There’s no other way to put it: Abbas Kiarostami is just a stone cold badass. The godfather of the Iranian New Wave only sleeps four hours a night, publishes two to three books of poetry a year, and he’s just opened an exhibition of photography at Aga Kahn Museum in Toronto, for which he created life-size prints of doors and built the frames himself. This is in addition to the feature films that he continues to shoot around the world. So don’t dare question what he’s been up to: the man can’t stop making things. He attributes this rapid creative generation to his “crucial, fundamental lifelong restlessness.”
While at the Marrakech International Film Festival to present a Master Class, Kiarostami discussed more of his upcoming film projects, as well as the filmmaking workshops in Cuba he’ll be attending next year.
READ MORE: The Films Of Abbas Kiarostami: A Retrospective
First and foremost, the news: Kiarostami is prepping for his next feature film, which will be shot in China. Currently using the working title of “Walking With the Wind” (which is also the name of a book of his poetry), the film will star an Iranian actress whom he declined to name, and an as-yet-to-be-determined cast of Chinese actors. The director plans to shoot in April and May, but he remained mum on other details about the project.
However, last year, actress Juliette Binoche (who starred in the director’s “Certified Copy“) revealed that the movie is about “a cleaning lady taking care of thousands of rooms in a big building.” Intriguing….
Of working in other countries (his last two films were shot in Italy and Japan), Kiarostami said that the drive for him to shoot outside of Iran was the experience of “going to new places and seeing what happens.” But there’s also an element of widening the accessibility of his work through crossing cultural boundaries. He said, “the world has related to my Iranian movies through subtitles, so if we think that film is a universal language, a universal art form, what’s the role of language or cultural specificity, I wonder?”
He’s thought deeply about the language of film, saying “when I was shooting in Iran, you would relate to my films through subtitles, so I thought what if now, I have to relate to my films through subtitles?” He even half-joked that, “last month they dubbed ‘Certified Copy’ into Persian, and I went to see it and for the first time I realized what my actors were saying and what the film was about, until then I didn’t know.” These pushing of cinematic and cultural boundaries inspired him to see just how universal film language can be. The only promise he made was to “not make any cultural error, so that no one realizes that the film is made by a foreign crew. I think I got away with it for the last two, and we’ll see what happens in China.”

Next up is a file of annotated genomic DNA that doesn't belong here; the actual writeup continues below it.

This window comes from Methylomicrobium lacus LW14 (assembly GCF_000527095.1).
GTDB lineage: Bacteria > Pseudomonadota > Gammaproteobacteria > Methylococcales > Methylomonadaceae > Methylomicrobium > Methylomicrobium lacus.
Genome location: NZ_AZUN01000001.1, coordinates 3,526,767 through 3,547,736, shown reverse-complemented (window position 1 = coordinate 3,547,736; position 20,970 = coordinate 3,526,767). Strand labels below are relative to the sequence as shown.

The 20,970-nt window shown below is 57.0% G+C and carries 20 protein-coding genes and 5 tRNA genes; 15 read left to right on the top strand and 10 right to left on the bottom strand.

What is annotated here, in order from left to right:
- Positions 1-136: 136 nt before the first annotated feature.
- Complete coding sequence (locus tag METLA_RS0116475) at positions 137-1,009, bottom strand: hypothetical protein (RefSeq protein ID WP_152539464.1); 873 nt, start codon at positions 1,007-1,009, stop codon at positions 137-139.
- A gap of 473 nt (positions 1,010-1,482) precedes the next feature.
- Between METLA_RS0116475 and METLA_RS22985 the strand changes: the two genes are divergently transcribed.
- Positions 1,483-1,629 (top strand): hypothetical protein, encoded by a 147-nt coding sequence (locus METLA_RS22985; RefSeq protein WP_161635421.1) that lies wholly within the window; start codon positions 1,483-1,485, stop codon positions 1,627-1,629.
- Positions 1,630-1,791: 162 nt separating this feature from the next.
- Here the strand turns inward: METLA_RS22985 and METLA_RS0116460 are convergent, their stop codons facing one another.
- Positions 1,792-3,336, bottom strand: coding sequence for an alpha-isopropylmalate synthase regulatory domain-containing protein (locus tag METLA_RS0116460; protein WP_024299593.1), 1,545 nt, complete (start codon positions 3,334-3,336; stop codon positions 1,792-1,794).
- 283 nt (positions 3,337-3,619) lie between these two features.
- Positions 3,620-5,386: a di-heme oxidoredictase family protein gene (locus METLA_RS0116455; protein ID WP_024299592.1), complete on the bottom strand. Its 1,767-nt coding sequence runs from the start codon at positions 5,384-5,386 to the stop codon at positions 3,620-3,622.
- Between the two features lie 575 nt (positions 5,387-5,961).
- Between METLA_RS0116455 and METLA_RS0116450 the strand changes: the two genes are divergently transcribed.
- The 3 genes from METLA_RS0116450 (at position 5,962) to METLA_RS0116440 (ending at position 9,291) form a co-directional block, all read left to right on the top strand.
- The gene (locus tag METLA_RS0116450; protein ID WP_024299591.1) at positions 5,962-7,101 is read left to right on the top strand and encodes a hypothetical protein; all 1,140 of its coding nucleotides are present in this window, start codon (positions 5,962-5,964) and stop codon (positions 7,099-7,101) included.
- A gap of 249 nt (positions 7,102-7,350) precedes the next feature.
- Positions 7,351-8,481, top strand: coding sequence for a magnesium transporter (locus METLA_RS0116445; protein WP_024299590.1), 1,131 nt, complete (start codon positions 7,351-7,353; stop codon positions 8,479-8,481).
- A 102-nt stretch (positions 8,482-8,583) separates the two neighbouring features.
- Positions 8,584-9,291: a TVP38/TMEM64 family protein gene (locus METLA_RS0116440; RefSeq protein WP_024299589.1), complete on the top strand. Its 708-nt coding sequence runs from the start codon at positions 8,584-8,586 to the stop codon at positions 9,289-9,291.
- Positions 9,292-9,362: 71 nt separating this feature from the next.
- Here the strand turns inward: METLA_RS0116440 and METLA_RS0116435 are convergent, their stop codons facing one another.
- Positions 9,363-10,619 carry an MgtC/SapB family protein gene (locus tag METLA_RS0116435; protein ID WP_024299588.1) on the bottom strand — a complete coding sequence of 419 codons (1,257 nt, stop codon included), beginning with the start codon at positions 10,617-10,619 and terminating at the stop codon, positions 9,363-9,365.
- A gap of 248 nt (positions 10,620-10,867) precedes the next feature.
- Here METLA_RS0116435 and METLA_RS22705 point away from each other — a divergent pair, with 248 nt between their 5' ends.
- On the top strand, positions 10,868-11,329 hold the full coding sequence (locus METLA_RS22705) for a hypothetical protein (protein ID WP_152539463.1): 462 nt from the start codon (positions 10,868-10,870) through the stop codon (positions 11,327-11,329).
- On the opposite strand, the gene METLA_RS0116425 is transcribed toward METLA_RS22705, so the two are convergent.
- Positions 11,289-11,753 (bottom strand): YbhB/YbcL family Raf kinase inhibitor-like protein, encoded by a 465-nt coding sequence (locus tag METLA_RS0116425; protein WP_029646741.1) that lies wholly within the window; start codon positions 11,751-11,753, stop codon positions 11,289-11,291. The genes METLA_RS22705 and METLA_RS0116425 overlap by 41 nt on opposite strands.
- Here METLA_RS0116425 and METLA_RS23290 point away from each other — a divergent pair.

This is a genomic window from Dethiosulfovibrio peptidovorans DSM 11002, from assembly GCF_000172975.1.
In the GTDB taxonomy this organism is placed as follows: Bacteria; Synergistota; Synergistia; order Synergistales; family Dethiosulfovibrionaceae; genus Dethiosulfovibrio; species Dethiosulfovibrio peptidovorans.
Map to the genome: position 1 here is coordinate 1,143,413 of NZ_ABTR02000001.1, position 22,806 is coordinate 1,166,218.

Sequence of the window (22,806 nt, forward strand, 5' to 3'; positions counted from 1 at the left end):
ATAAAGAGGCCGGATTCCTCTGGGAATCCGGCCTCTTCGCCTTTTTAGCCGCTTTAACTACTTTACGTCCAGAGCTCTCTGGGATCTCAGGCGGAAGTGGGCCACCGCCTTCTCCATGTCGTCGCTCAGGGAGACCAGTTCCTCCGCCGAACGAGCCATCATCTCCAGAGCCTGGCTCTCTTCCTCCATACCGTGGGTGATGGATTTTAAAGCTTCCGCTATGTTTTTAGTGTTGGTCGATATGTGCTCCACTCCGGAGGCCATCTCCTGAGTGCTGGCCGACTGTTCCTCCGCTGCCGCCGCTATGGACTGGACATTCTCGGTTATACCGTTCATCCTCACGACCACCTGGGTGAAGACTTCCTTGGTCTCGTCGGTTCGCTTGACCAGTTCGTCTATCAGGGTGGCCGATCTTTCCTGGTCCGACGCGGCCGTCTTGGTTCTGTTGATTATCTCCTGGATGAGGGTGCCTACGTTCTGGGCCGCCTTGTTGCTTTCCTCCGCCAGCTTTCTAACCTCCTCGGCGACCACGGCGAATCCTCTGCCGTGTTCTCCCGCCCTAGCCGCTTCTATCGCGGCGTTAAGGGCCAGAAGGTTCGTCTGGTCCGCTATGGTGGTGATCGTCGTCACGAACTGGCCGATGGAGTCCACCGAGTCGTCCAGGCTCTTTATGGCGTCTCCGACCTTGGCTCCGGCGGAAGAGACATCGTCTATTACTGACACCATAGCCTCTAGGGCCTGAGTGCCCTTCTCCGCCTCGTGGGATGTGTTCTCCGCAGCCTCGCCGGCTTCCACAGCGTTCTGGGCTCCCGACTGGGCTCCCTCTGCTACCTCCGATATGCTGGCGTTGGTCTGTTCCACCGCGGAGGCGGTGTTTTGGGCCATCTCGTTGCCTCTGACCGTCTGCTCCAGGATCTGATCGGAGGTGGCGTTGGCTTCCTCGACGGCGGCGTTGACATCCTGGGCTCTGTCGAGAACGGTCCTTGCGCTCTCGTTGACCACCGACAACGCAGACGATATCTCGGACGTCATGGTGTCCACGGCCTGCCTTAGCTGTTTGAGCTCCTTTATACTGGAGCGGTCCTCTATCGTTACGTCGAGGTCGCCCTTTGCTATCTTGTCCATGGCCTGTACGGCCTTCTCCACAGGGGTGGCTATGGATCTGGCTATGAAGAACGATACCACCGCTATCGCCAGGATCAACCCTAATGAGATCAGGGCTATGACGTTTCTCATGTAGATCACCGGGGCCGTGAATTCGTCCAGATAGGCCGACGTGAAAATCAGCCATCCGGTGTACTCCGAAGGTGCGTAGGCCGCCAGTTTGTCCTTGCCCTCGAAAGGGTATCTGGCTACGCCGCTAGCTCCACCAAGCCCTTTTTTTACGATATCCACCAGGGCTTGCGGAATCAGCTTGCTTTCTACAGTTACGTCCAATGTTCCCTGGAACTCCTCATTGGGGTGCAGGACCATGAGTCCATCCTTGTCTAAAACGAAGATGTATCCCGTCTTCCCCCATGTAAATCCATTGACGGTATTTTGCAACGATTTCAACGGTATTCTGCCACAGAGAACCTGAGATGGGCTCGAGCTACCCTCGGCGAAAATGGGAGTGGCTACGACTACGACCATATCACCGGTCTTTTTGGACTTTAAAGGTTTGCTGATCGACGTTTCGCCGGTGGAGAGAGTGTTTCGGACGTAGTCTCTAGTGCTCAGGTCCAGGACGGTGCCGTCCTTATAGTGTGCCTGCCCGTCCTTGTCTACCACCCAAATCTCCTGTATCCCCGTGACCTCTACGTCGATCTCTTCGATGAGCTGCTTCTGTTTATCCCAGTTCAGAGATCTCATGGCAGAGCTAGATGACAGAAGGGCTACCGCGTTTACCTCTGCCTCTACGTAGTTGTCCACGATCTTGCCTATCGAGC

Additionally, Kiarostami has been busying himself with the making of 24 four-and-a-half minute short films shot in and around his home in Iran. He’s completed 18, with the remaining six in progress. Kiarostami stressed that the short format was simply the one that fit the ideas he had best, saying, “the length comes naturally from the subject itself.” As to the number of films, he said, “24 is a golden number that you see very often, but the one that mattered most to me was 24 frames.”
In February, Kiarostami will head to Cuba for filmmaking workshops with upcoming directors, but the international art cinema vet stressed that he had no intention of teaching or mentorship, but rather that he was relishing the opportunity to become a student again himself. “For me, this workshop is a unique opportunity to officially go back to the position of a learner, because I make films with them,” he explained. “For me, this is the only possibility to become a non-professional again and to refresh my own gaze toward cinema, and to see how we can export new ways of expressing ourselves.” He stressed the personal nature of directing, of the individuality of artists: “their direction is theirs — they have to start the movement. They have to go on their own journey, all I can do is to try and make them not lose track of their own journey, not mine.”
Despite his reluctance to take on a teaching role, it’s clear that we all have a lot to learn from Kiarostami in terms of his incredible output, and his deeply self-reflective and philosophical attitude towards himself and his own work.